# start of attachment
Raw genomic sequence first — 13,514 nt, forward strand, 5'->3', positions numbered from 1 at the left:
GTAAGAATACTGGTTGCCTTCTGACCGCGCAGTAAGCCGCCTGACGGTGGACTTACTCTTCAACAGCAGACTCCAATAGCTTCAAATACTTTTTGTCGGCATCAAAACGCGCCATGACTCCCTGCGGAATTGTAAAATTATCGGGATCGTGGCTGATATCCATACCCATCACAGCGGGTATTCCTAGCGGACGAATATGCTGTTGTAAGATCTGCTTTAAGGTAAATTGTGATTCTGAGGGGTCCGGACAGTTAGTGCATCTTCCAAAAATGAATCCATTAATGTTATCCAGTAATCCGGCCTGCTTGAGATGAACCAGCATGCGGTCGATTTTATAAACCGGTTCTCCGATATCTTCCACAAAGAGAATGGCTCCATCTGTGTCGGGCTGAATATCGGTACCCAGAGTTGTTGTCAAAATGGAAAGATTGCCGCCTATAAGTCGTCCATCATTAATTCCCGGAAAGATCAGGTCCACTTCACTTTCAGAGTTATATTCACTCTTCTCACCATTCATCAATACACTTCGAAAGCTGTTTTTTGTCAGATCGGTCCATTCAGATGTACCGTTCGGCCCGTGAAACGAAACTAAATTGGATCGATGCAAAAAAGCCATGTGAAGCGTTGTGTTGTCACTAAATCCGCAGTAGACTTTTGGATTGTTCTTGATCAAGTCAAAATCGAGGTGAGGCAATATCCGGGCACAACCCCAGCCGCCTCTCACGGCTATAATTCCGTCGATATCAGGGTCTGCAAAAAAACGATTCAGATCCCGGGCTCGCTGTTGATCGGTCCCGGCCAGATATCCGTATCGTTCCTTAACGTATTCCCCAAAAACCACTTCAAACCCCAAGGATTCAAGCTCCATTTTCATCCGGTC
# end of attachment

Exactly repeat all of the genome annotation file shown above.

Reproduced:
Raw genomic sequence first — 13,514 nt, forward strand, 5'->3', positions numbered from 1 at the left:
GTAAGAATACTGGTTGCCTTCTGACCGCGCAGTAAGCCGCCTGACGGTGGACTTACTCTTCAACAGCAGACTCCAATAGCTTCAAATACTTTTTGTCGGCATCAAAACGCGCCATGACTCCCTGCGGAATTGTAAAATTATCGGGATCGTGGCTGATATCCATACCCATCACAGCGGGTATTCCTAGCGGACGAATATGCTGTTGTAAGATCTGCTTTAAGGTAAATTGTGATTCTGAGGGGTCCGGACAGTTAGTGCATCTTCCAAAAATGAATCCATTAATGTTATCCAGTAATCCGGCCTGCTTGAGATGAACCAGCATGCGGTCGATTTTATAAACCGGTTCTCCGATATCTTCCACAAAGAGAATGGCTCCATCTGTGTCGGGCTGAATATCGGTACCCAGAGTTGTTGTCAAAATGGAAAGATTGCCGCCTATAAGTCGTCCATCATTAATTCCCGGAAAGATCAGGTCCACTTCACTTTCAGAGTTATATTCACTCTTCTCACCATTCATCAATACACTTCGAAAGCTGTTTTTTGTCAGATCGGTCCATTCAGATGTACCGTTCGGCCCGTGAAACGAAACTAAATTGGATCGATGCAAAAAAGCCATGTGAAGCGTTGTGTTGTCACTAAATCCGCAGTAGACTTTTGGATTGTTCTTGATCAAGTCAAAATCGAGGTGAGGCAATATCCGGGCACAACCCCAGCCGCCTCTCACGGCTATAATTCCGTCGATATCAGGGTCTGCAAAAAAACGATTCAGATCCCGGGCTCGCTGTTGATCGGTCCCGGCCAGATATCCGTATCGTTCCTTAACGTATTCCCCAAAAACCACTTCAAACCCCAAGGATTCAAGCTCCATTTTCATCCGGTC